ABSTRACT: This paper describes an activity by the Electric Power Research Institute (EPRI) to provide a handbook for guidance on design, verification and validation of digital upgrades to instrumentation and control systems. The handbook follows a layered design, with a hgh level handbook useful for managers, and supporting detail providing guidance for engineers. A classification approach is central for providing focused guidance for particular classes of applications. I. INTRODUCTION Nuclear utilities have embarked upon extensive programs to replace and upgrade their analog instrumentation and control (I&C) systems with digital technology. These new digital systems cover a wide range of applications, from safetycritical protection systems to non-safety control systems, and their implementations range from customized, turnkey computer systems to utility-integrated configurations of programmable logic controllers. In each case, the utility must address Micult issues of digital system and software quality. To support these utility activities, EPRI is developing a Handbook for Verification and Validation (V&V) of digital I&C systems. V&V is a systematic program of review and testing activities performed throughout the software life cycle. According to IEEE Standard 610.12-1990,
    Journal of Nutritional Biochemistry - J NUTR BIOCHEM. 01/1993;
  • Source
    [Show abstract] [Hide abstract]
    ABSTRACT: Given the biological complexity of the ageing process, there is no single, simple and reliable measure of how healthily someone is ageing. Intervention studies need a panel of measures which capture key features of healthy ageing. To help guide our research in this area, we have adopted the concept of the "Healthy Ageing Phenotype" (HAP) and this study aimed to (i) identify the most important features of the HAP and (ii) identify/develop tools for measurement of those features. After a comprehensive assessment of the literature we selected the following domains: physiological and metabolic health, physical capability, cognitive function, social wellbeing, and psychological wellbeing which we hoped would provide a reasonably holistic characterisation of the HAP. We reviewed the literature and identified systematic reviews and/or meta-analysis of cohort studies, and clinical guidelines on outcome measures of these domains relevant to the HAP. Selection criteria for these measures included: frequent use in longitudinal studies of ageing; expected to change with age; evidence for strong association with/prediction of ageing-related phenotypes such as morbidity, mortality and lifespan; whenever possible, focus on studies measuring these outcomes in populations rather than on individuals selected on the basis of a particular disease; (bio)markers that respond to (lifestyle-based) intervention. Proposed markers were exposed to critique in a Workshop held in Newcastle, UK in October 2012. We have selected a tentative panel of (bio)markers of physiological and metabolic health, physical capability, cognitive function, social wellbeing, and psychological wellbeing which we propose may be useful in characterising the HAP and which may have utility as outcome measures in intervention studies. In addition, we have identified a number of tools which could be applied in community-based intervention studies designed to enhance healthy ageing. We have proposed, tentatively, a panel of outcome measures which could be deployed in community-based, lifestyle intervention studies. The evidence base for selection of measurement domains is less well developed in some areas e.g. social wellbeing (where the definition of the concept itself remains elusive) and this has implications for the identification of appropriate tools. Although we have developed this panel as potential outcomes for intervention studies, we recognise that broader agreement on the concept of the HAP and on tools for its measurement could have wider utility and e.g. could facilitate comparisons of healthy ageing across diverse study designs and populations.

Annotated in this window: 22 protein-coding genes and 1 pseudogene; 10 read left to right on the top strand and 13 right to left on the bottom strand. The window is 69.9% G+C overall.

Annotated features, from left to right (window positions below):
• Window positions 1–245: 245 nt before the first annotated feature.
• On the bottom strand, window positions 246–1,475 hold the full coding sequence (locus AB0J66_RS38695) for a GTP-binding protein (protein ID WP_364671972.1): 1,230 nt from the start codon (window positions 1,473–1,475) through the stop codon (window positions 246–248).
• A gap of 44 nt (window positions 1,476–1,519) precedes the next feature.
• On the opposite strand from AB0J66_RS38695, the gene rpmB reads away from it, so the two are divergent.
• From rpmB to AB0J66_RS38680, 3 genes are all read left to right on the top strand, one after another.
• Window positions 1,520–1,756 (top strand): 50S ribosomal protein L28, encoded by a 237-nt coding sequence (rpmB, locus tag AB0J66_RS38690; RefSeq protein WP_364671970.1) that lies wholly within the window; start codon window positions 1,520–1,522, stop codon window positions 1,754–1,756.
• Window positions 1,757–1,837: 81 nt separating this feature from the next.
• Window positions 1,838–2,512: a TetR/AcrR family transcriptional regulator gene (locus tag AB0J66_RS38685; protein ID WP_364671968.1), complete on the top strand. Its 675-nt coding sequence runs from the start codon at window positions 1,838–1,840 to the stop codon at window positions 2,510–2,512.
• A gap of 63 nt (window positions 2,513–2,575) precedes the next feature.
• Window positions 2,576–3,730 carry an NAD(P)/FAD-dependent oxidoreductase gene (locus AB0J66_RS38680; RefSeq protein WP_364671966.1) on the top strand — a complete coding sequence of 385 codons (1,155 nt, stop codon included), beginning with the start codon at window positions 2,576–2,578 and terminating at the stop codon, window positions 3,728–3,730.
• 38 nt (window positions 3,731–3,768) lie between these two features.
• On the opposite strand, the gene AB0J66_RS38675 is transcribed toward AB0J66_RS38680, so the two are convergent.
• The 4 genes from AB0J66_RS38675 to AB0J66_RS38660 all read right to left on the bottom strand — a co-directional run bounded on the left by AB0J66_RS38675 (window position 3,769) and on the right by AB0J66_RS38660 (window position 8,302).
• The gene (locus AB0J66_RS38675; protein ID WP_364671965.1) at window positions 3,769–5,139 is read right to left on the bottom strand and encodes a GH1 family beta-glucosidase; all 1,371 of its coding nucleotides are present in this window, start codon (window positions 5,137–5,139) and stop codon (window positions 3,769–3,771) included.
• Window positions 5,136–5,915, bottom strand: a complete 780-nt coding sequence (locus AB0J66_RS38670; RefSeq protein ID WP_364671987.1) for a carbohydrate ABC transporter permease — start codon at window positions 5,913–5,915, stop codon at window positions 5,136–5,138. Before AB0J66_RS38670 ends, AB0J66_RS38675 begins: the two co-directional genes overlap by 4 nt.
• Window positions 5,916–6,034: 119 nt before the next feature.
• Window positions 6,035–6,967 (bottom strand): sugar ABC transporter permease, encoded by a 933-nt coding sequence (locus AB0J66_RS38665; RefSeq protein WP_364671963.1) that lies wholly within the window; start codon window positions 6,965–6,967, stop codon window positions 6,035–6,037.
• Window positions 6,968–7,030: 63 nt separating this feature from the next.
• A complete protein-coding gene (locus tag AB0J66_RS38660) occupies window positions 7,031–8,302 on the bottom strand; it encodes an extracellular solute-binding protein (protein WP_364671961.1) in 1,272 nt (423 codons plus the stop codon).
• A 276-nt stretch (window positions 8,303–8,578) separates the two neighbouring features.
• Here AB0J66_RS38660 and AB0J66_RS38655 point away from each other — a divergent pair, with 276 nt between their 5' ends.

Maturitas 08/2013; · 2.84 Impact Factor

Full-text (2 Sources)

Download
36 Downloads
Available from
May 20, 2014